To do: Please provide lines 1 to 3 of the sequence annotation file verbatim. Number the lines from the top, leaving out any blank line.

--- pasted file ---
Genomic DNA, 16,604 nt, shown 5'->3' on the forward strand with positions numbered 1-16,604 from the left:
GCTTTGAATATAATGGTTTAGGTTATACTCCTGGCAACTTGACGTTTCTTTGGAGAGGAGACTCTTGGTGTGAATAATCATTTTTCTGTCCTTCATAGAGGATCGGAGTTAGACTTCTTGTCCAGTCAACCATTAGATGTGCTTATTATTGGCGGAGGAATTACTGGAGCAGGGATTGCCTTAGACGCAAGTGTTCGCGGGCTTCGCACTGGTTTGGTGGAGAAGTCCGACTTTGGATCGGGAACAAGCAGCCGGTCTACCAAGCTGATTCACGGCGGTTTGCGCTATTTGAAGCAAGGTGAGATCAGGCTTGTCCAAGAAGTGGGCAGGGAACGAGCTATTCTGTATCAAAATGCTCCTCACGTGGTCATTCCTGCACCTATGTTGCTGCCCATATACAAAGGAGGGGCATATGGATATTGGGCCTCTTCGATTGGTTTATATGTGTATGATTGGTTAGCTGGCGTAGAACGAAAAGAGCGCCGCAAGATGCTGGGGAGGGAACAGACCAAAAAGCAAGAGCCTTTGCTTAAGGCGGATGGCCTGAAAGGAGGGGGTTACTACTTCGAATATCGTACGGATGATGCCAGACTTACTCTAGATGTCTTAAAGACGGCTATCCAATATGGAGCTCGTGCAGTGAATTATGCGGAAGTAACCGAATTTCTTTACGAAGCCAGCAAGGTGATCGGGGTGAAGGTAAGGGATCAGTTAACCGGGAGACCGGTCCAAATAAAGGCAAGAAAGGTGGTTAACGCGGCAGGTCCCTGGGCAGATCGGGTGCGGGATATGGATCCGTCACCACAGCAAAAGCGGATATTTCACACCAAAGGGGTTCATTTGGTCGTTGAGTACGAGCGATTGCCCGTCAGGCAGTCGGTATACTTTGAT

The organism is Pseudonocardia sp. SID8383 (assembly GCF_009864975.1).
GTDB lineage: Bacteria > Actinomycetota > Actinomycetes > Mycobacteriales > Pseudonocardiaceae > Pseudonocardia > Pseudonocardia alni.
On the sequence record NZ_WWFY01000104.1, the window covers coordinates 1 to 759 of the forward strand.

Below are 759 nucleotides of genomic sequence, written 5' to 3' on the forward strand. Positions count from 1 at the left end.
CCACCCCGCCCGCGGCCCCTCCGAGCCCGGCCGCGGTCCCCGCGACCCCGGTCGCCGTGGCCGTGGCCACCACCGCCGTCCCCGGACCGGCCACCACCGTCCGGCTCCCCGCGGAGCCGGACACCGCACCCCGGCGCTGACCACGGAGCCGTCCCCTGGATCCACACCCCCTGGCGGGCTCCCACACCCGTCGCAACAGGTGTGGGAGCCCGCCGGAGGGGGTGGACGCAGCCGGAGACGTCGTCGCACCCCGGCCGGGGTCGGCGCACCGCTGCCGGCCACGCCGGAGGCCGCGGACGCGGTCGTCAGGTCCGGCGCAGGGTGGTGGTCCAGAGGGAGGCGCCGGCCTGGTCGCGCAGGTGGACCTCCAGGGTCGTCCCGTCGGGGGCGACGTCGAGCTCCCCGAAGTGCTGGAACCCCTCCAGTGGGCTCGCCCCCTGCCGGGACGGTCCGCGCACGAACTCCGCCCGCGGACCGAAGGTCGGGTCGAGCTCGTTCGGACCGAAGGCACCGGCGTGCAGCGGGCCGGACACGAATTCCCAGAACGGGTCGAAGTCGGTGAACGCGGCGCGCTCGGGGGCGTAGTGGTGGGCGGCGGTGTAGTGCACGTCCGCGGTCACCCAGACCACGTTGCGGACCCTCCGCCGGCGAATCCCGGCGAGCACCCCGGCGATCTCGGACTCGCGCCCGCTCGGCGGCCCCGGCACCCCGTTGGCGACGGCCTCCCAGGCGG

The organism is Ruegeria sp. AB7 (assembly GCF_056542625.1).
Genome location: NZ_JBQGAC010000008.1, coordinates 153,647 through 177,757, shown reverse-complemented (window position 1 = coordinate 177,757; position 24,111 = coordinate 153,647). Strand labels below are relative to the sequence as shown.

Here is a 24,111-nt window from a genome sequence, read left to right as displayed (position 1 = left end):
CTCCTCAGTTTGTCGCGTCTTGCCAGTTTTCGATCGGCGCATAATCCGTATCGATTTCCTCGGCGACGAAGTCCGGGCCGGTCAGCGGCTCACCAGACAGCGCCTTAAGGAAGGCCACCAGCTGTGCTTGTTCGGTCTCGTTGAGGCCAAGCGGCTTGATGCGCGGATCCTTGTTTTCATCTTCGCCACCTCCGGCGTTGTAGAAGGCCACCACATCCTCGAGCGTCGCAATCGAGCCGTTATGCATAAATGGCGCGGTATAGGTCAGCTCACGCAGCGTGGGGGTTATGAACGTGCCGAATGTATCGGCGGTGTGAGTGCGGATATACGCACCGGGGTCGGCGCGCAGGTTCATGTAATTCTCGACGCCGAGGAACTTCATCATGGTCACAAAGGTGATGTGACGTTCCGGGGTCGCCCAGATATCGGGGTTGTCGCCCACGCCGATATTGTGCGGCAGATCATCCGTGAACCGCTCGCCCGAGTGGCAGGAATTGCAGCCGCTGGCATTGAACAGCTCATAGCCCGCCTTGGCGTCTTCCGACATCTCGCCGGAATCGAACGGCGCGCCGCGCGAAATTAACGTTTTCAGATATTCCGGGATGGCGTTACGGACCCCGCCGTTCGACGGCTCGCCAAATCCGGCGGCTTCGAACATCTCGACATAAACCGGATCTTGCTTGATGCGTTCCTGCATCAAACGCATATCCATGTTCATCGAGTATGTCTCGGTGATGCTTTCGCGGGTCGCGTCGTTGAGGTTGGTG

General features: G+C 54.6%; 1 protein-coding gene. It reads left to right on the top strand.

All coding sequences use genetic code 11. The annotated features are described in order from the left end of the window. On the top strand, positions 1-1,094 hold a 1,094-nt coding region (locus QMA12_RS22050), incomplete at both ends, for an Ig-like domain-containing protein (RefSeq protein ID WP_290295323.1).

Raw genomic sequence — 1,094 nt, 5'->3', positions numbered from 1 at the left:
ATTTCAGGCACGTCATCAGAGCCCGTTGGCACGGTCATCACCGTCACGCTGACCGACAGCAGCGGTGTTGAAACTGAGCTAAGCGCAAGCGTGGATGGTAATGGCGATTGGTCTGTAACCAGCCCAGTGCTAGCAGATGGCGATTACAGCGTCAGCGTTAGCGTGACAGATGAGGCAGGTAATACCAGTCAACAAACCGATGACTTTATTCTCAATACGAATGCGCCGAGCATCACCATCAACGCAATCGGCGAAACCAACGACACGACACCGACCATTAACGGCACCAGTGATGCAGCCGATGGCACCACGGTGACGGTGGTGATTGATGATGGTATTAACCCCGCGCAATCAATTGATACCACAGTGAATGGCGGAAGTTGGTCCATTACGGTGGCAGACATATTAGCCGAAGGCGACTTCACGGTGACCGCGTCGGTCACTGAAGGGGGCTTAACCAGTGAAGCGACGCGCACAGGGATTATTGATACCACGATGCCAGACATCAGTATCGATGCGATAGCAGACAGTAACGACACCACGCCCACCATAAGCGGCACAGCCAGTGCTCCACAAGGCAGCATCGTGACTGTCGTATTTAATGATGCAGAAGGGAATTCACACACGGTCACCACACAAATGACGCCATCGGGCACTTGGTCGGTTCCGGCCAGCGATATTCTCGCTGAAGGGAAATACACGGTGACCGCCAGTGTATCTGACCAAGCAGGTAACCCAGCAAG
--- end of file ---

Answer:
Genomic DNA, 16,604 nt, shown 5'->3' on the forward strand with positions numbered 1-16,604 from the left:
GCTTTGAATATAATGGTTTAGGTTATACTCCTGGCAACTTGACGTTTCTTTGGAGAGGAGACTCTTGGTGTGAATAATCATTTTTCTGTCCTTCATAGAGGATCGGAGTTAGACTTCTTGTCCAGTCAACCATTAGATGTGCTTATTATTGGCGGAGGAATTACTGGAGCAGGGATTGCCTTAGACGCAAGTGTTCGCGGGCTTCGCACTGGTTTGGTGGAGAAGTCCGACTTTGGATCGGGAACAAGCAGCCGGTCTACCAAGCTGATTCACGGCGGTTTGCGCTATTTGAAGCAAGGTGAGATCAGGCTTGTCCAAGAAGTGGGCAGGGAACGAGCTATTCTGTATCAAAATGCTCCTCACGTGGTCATTCCTGCACCTATGTTGCTGCCCATATACAAAGGAGGGGCATATGGATATTGGGCCTCTTCGATTGGTTTATATGTGTATGATTGGTTAGCTGGCGTAGAACGAAAAGAGCGCCGCAAGATGCTGGGGAGGGAACAGACCAAAAAGCAAGAGCCTTTGCTTAAGGCGGATGGCCTGAAAGGAGGGGGTTACTACTTCGAATATCGTACGGATGATGCCAGACTTACTCTAGATGTCTTAAAGACGGCTATCCAATATGGAGCTCGTGCAGTGAATTATGCGGAAGTAACCGAATTTCTTTACGAAGCCAGCAAGGTGATCGGGGTGAAGGTAAGGGATCAGTTAACCGGGAGACCGGTCCAAATAAAGGCAAGAAAGGTGGTTAACGCGGCAGGTCCCTGGGCAGATCGGGTGCGGGATATGGATCCGTCACCACAGCAAAAGCGGATATTTCACACCAAAGGGGTTCATTTGGTCGTTGAGTACGAGCGATTGCCCGTCAGGCAGTCGGTATACTTTGAT

The organism is Pseudonocardia sp. SID8383 (assembly GCF_009864975.1).